Mouse models of cystic fibrosis: Phenotypic analysis and research applications
Genetically modified mice have been studied for more than fifteen years as models of cystic fibrosis (CF). The large amount of experimental data generated illuminates the complex multi-organ pathology of CF and raises new questions relevant to human disease. CF mice have also been used to test experimental therapies prior to clinical trials. This review recapitulates the major phenotypic traits of CF mice and highlights important new findings including aberrant alveolar macrophages, bone and cartilage abnormalities and abnormal bioactive lipid metabolism. Novel data are presented on the intestinal and nasal physiology of F508del-CFTR CF mice backcrossed onto different genetic backgrounds. Caveats, and sources of variability including age, gender and animal husbandry, are discussed. Interspecies differences limit comparison of lung pathology in CF mice to the human disease. The recent development of genetically modified pigs and ferrets heralds the application of more advanced animal models to CF research and drug development.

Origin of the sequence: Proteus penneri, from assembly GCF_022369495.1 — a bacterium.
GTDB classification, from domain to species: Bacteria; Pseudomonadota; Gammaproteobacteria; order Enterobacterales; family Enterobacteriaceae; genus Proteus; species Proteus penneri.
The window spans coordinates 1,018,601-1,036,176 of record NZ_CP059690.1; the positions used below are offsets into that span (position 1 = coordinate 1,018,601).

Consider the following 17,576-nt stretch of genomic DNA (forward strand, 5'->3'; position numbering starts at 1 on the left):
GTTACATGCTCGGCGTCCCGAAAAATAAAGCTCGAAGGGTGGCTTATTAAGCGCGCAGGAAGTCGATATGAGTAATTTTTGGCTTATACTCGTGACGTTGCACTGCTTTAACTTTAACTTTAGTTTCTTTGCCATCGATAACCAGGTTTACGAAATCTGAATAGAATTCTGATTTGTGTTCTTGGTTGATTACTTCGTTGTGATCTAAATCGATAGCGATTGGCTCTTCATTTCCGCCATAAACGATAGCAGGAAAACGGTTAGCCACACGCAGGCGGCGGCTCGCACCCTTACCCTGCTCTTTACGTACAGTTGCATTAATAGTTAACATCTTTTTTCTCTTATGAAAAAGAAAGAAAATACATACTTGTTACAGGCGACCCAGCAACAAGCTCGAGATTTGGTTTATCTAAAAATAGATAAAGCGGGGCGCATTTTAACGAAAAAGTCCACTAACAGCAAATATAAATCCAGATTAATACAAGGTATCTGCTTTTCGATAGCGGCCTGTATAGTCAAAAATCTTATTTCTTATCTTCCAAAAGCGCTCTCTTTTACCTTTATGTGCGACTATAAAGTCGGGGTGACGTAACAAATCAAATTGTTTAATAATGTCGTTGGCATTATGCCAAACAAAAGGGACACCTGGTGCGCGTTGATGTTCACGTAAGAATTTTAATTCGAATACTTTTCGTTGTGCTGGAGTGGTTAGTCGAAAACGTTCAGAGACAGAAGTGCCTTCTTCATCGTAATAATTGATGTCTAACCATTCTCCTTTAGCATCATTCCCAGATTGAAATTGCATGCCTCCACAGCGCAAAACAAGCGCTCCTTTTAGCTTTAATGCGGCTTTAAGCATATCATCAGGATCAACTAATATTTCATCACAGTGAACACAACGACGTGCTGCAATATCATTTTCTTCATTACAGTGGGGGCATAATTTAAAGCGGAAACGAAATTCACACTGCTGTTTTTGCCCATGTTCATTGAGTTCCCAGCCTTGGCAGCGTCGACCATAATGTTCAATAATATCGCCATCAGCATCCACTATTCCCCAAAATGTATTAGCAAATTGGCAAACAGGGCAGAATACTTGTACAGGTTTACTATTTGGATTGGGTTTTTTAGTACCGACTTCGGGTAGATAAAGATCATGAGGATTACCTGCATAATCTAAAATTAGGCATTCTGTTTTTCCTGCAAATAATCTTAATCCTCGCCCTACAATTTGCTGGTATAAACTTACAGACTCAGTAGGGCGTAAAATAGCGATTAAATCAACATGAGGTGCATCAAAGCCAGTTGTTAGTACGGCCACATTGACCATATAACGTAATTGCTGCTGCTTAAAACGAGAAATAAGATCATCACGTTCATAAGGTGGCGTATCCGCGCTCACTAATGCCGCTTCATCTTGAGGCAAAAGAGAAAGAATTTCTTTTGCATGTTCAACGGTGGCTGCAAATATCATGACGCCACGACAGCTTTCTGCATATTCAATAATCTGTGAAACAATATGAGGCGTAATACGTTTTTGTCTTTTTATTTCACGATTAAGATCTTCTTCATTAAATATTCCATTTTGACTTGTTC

|Keywords||Animal models, CFTR mice, Cystic fibrosis, F508del-CFTR, Intestinal disease, Lung disease|
|Persistent URL||dx.doi.org/10.1016/S1569-1993(11)60020-9, hdl.handle.net/1765/34479|
Wilke, M, Buijs-Offerman, R.M, Aarbiou, J, Colledge, W.H, Sheppard, D.N, Touqui, L, … Scholte, B.J. (2011). Mouse models of cystic fibrosis: Phenotypic analysis and research applications. Journal of Cystic Fibrosis, 10(SUPPL. 2). doi:10.1016/S1569-1993(11)60020-9